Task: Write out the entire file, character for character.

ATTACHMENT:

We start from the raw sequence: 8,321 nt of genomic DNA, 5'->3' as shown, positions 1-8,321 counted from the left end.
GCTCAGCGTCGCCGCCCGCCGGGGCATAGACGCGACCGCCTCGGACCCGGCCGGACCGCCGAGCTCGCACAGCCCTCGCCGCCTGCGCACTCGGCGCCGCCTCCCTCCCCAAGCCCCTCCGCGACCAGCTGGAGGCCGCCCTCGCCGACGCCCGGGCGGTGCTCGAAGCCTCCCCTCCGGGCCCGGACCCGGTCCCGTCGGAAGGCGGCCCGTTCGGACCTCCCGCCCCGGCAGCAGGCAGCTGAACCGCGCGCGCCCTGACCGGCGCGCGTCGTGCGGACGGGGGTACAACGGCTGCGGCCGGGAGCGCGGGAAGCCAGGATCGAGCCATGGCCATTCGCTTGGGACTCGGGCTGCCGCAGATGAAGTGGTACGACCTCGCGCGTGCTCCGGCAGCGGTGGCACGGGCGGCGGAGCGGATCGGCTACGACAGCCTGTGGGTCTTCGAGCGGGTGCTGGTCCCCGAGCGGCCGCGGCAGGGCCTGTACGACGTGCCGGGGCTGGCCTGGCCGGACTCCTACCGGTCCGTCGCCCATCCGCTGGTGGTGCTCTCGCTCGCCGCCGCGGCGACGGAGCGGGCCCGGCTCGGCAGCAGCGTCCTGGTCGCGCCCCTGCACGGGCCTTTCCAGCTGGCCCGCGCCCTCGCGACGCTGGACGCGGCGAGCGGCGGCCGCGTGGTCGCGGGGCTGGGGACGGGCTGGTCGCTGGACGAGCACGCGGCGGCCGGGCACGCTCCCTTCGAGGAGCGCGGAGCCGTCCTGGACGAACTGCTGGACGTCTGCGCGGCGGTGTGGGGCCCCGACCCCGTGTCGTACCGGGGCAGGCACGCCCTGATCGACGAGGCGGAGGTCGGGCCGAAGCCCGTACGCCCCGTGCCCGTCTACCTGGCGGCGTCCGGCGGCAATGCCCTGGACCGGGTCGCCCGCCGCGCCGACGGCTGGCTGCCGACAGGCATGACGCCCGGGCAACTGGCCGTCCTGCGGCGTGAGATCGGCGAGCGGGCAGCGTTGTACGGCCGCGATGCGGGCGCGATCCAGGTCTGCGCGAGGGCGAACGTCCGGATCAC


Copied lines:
We start from the raw sequence: 8,321 nt of genomic DNA, 5'->3' as shown, positions 1-8,321 counted from the left end.
GCTCAGCGTCGCCGCCCGCCGGGGCATAGACGCGACCGCCTCGGACCCGGCCGGACCGCCGAGCTCGCACAGCCCTCGCCGCCTGCGCACTCGGCGCCGCCTCCCTCCCCAAGCCCCTCCGCGACCAGCTGGAGGCCGCCCTCGCCGACGCCCGGGCGGTGCTCGAAGCCTCCCCTCCGGGCCCGGACCCGGTCCCGTCGGAAGGCGGCCCGTTCGGACCTCCCGCCCCGGCAGCAGGCAGCTGAACCGCGCGCGCCCTGACCGGCGCGCGTCGTGCGGACGGGGGTACAACGGCTGCGGCCGGGAGCGCGGGAAGCCAGGATCGAGCCATGGCCATTCGCTTGGGACTCGGGCTGCCGCAGATGAAGTGGTACGACCTCGCGCGTGCTCCGGCAGCGGTGGCACGGGCGGCGGAGCGGATCGGCTACGACAGCCTGTGGGTCTTCGAGCGGGTGCTGGTCCCCGAGCGGCCGCGGCAGGGCCTGTACGACGTGCCGGGGCTGGCCTGGCCGGACTCCTACCGGTCCGTCGCCCATCCGCTGGTGGTGCTCTCGCTCGCCGCCGCGGCGACGGAGCGGGCCCGGCTCGGCAGCAGCGTCCTGGTCGCGCCCCTGCACGGGCCTTTCCAGCTGGCCCGCGCCCTCGCGACGCTGGACGCGGCGAGCGGCGGCCGCGTGGTCGCGGGGCTGGGGACGGGCTGGTCGCTGGACGAGCACGCGGCGGCCGGGCACGCTCCCTTCGAGGAGCGCGGAGCCGTCCTGGACGAACTGCTGGACGTCTGCGCGGCGGTGTGGGGCCCCGACCCCGTGTCGTACCGGGGCAGGCACGCCCTGATCGACGAGGCGGAGGTCGGGCCGAAGCCCGTACGCCCCGTGCCCGTCTACCTGGCGGCGTCCGGCGGCAATGCCCTGGACCGGGTCGCCCGCCGCGCCGACGGCTGGCTGCCGACAGGCATGACGCCCGGGCAACTGGCCGTCCTGCGGCGTGAGATCGGCGAGCGGGCAGCGTTGTACGGCCGCGATGCGGGCGCGATCCAGGTCTGCGCGAGGGCGAACGTCCGGATCAC